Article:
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5

Technically, such checking requires an additional step. You have to list all the parameters, and compare this list with the list of allowed ones. Then, if you decide to accept an additional parameter, you have to change this list, requiring even more work. All this code has to be tested as well. What's the benefit? The benefit is that a programmer who made ...


4

A function that receives a pointer does not know of the length of the corresponding array. You must pass in as a parameter yourself explicitly: void myFunc(int *yourArray, size_t yourArrayLen) Once you've done that, throwing an error is trivial. Of course, this still leaves the possibility that your caller might give you the wrong length. You can't ...


4

The answer is really fairly simple: if you want safety, use something that actually provides it--and that's not C, and not raw C-style arrays. Without departing too far from the basic style of C and raw arrays, you can use C++ and an std::vector with [i] replaced by .at(i), and get bounds checking. Using std::vector instead makes most of the problems with ...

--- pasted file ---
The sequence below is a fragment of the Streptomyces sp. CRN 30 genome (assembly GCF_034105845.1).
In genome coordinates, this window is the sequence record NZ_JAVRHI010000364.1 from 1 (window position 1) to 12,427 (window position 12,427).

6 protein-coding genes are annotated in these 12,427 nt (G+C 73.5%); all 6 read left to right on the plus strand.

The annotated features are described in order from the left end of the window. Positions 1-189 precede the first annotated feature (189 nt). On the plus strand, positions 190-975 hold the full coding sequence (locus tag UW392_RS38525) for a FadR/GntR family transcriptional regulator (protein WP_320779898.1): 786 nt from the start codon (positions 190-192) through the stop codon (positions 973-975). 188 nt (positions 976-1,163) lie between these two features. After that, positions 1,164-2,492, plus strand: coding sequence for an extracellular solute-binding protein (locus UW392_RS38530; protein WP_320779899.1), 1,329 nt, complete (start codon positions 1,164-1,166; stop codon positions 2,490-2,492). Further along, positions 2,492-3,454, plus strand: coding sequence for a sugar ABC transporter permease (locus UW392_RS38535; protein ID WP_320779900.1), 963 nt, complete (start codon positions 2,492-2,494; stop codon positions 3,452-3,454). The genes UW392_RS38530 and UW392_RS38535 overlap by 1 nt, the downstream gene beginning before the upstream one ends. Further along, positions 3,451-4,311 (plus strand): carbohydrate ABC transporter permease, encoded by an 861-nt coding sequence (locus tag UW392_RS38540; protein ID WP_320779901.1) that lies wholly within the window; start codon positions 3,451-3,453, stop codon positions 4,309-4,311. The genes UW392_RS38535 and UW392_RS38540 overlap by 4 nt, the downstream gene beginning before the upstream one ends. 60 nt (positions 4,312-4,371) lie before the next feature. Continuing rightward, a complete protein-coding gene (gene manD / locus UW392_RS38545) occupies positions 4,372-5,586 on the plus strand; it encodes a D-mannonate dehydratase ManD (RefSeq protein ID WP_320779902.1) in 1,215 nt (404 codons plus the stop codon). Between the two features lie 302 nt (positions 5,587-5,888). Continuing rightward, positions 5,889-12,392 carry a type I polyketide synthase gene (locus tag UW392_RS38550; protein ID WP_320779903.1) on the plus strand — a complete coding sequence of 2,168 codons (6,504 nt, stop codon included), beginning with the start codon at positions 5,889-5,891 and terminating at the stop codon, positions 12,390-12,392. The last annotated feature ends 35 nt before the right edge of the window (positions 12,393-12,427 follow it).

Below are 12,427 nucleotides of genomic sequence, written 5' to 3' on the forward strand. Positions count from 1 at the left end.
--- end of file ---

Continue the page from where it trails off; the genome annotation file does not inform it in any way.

0

Use a custom wrapper for malloc (or write your own) that keeps additional information about the blocks it allocates. The one I use adds a few "guard bytes" to every allocation, embeds the length of the allocation as the a[-1], and checks the guard bytes and other things upon deallocation.


1

There is no way in C(++) to get the length of an array from a pointer to its first element. (There are platform-specific functions like _msize in MSVCRT, but that only works on malloced pointers.) What's typically done when passing arrays to functions is to pass the length along with the pointer so that bounds-checking can be done at runtime. void ...


7

Checking array bounds like you want is implementation specific, because buffer overflow is an example of undefined behavior (and this explains why UB can be really bad). It is also an undecidable problem in general. You can easily show that statically finding (by static program analysis, e.g. of the C++ source code, without actually running the program) ...


3

Is putting stack trace in files is bad? Since writing to files has nothing to do with UX, is just that security issue that makes it look bad idea? No it is not a bad thing. It is a good thing. Fatal errors need consistent and clear logs and information to attempt to reproduce the error, verify the error seen, triage, resolution and then testing. ...



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